Effects of the most recent cost-price squeeze mirrors the historic pattern seen in the United States, evident in the latest U.S. Census of Agriculture. The total number of farms continues to decline, despite growth in the smallest farms since 2000. Farm structure reflects continued development of a bimodal distribution in which midsize farms are gradually disappearing. The majority of small farms (80.2 percent with < 309 acres) control a disproportionately small share of total land in farms (30.6 percent), and a few enormous farms (4 percent with > 2656 acres) control a large and disproportionate share of land (24 per-cent). And while each region of the world is unique in its farming traditions, aspirations, growing conditions, and investment capabilities, the adoption of industrial production technologies and practices proceeds apace, including digital technologies. Technological diffusion is impelled by trade negotiators, especially from the United States, and agribusiness corporations working to remove all trade barriers to the globalization of industrial agriculture.
Despite technological innovations, new technologies that have boosted productivity have not been able to overcome a slowing down of yield increases. Degraded natural resources, biodiversity losses, and the transboundary spread of pests and diseases undermine efforts to increase productivity. Technologies that have driven yield increases and falling food prices also contribute to loss of soil fertility, deforestation, and climate change. These concerns add to problems of food waste in a world with 800 million chronically hungry people and two billion who experience nutritional deficits. Given population projections and these discouraging facts, not only are many farmers at risk of losing their livelihoods, but the majority of the world’s non-food producers, including those of us who are currently well-fed, are at increased risk of food shortages. Compounding this bleak prospect, increased income inequality in the world means a rising threat to access for those unable to pay for sufficient quantities of food.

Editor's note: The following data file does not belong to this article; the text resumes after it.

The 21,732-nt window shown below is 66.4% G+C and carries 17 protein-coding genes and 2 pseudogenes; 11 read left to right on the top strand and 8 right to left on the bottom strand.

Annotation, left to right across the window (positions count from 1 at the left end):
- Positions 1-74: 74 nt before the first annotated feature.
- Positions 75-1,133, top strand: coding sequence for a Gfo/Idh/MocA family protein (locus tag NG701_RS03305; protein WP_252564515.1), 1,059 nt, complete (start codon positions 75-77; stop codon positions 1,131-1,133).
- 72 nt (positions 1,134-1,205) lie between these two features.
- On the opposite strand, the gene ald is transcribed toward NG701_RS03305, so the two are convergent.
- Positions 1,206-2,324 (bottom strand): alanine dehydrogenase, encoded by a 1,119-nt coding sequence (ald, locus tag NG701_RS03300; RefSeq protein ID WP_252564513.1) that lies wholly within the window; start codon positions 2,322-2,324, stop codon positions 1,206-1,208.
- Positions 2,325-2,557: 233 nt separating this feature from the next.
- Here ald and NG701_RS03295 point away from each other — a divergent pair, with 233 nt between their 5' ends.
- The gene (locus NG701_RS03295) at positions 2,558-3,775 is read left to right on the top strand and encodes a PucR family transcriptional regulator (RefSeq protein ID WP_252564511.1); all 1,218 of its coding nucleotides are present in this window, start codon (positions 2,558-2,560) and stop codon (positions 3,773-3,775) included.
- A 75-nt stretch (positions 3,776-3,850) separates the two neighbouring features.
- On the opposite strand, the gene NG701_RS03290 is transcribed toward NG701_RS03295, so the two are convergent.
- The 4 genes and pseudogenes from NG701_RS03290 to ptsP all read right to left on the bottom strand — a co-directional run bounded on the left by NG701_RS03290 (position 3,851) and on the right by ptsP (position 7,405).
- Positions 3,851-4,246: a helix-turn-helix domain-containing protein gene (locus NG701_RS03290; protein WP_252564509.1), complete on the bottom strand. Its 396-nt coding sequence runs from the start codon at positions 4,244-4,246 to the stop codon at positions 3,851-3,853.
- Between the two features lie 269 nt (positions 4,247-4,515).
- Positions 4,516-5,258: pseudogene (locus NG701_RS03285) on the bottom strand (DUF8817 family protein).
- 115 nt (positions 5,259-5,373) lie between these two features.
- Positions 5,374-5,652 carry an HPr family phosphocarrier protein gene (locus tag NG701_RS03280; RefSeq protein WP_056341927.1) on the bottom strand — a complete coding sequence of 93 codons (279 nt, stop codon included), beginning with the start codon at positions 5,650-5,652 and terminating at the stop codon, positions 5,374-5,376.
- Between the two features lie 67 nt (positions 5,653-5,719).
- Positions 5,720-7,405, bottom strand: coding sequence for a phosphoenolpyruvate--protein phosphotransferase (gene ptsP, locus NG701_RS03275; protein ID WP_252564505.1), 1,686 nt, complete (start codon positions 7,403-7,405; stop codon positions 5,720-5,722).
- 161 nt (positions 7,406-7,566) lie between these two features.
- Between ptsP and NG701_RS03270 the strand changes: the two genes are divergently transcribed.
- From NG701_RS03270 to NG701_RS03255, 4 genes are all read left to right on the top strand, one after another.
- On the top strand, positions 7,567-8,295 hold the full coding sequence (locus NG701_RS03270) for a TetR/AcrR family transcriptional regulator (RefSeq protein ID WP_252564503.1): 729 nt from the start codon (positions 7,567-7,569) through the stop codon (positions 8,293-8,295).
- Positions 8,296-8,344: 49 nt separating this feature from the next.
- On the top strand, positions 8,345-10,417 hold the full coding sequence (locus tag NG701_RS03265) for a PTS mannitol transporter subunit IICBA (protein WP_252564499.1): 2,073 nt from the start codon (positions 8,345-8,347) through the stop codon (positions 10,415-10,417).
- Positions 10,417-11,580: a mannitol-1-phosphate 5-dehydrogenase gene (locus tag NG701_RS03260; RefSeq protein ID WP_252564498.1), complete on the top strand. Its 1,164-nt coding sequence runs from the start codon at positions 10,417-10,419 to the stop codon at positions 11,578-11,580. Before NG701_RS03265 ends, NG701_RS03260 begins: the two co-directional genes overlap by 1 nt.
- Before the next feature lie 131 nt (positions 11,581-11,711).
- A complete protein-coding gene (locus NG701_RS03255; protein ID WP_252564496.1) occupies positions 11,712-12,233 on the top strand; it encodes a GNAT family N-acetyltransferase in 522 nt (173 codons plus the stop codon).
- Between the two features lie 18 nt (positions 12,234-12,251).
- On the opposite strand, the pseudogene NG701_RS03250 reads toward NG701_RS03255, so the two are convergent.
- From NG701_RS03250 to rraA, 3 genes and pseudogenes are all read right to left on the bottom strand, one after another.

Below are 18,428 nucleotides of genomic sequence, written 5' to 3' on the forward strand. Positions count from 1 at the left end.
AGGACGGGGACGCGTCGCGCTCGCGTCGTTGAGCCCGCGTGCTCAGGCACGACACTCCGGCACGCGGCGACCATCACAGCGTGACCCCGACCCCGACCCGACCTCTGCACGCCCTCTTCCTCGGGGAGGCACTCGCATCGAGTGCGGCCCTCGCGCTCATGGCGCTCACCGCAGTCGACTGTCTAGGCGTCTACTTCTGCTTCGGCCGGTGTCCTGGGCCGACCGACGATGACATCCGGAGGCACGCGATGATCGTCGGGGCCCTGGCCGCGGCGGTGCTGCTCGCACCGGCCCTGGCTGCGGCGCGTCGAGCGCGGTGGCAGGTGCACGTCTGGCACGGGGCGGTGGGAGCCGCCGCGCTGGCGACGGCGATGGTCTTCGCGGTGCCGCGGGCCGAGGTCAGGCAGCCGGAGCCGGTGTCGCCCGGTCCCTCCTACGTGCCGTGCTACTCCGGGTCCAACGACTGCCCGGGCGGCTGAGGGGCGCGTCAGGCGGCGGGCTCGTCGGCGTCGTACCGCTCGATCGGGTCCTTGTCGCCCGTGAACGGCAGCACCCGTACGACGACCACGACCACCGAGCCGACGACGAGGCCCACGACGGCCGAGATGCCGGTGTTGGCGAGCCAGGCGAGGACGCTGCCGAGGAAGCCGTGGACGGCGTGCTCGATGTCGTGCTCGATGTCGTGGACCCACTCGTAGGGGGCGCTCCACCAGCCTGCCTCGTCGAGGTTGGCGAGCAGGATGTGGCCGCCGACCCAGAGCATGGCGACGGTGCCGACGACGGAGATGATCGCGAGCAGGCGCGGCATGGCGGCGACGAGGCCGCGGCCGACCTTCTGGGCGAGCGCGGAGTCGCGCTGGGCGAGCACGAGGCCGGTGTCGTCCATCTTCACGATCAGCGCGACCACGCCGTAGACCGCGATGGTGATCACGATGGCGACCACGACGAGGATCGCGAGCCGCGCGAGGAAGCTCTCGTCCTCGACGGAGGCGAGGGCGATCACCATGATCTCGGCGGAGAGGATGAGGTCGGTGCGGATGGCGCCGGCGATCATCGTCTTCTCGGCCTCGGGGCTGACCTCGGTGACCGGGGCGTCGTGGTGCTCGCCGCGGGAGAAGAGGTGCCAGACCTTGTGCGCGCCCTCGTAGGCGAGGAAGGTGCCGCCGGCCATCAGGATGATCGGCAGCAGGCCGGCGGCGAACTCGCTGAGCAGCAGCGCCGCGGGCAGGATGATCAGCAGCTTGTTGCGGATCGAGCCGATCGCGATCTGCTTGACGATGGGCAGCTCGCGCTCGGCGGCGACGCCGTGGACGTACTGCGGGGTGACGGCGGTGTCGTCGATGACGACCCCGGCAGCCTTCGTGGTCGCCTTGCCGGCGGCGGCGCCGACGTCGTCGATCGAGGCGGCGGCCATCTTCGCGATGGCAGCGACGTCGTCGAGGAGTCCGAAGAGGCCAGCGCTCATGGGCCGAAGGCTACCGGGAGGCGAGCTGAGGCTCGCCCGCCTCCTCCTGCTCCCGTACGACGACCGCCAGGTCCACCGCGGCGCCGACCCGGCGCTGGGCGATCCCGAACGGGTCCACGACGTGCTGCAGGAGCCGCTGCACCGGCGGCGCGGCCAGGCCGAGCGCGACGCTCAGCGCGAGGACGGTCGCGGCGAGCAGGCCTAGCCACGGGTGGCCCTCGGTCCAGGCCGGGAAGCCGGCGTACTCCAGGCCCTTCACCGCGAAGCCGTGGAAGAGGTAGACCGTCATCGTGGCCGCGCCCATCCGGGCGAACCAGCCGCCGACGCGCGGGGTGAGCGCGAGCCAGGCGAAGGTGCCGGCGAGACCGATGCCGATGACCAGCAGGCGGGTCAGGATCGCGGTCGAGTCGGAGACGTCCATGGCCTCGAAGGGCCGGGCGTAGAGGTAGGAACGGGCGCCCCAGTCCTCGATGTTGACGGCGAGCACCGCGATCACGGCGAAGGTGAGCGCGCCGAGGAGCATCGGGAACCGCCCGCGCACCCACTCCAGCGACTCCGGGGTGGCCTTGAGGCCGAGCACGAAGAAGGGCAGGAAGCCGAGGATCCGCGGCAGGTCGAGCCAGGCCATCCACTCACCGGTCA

The old saying that we do not know where our food comes from is indeed true, particularly if what we mean is that we know little about farmers and the system in which they labor. Instead, the popular imagination is fueled with images that fall into one of two camps. At one extreme, as purveyors of agricultural inputs and equipment would have it, farmers are hard-working heroes, expected to shoulder the responsibility of feeding the growing, hungry global population with the help of the latest in science and technology research. A counternarrative, produced by some environmentalists, depicts farmers who rely on industrial production practices as socially and environmentally destructive.
The elements of truth in these caricatures of industrial farming do little to help us understand either food system vulnerabilities or opportunities to prepare for a challenging future. And while only a few countries dominate the world market for agricultural exports, this system of production is a global affair. Whether depicted as heroes or villains, producers on every continent face enormous challenges, not least their dependence on nonrenewable and declining resources; shrinking profit margins and volatile, uncompetitive markets; land management problems related to tillage, monoculture production, and grazing; new threats to production caused by climate change; and loss of social, material, and moral support as rural communities decline. These issues speak to the need to understand the constituents and dynamics of the global food system, and to enlist the help of farmers to gain that understanding.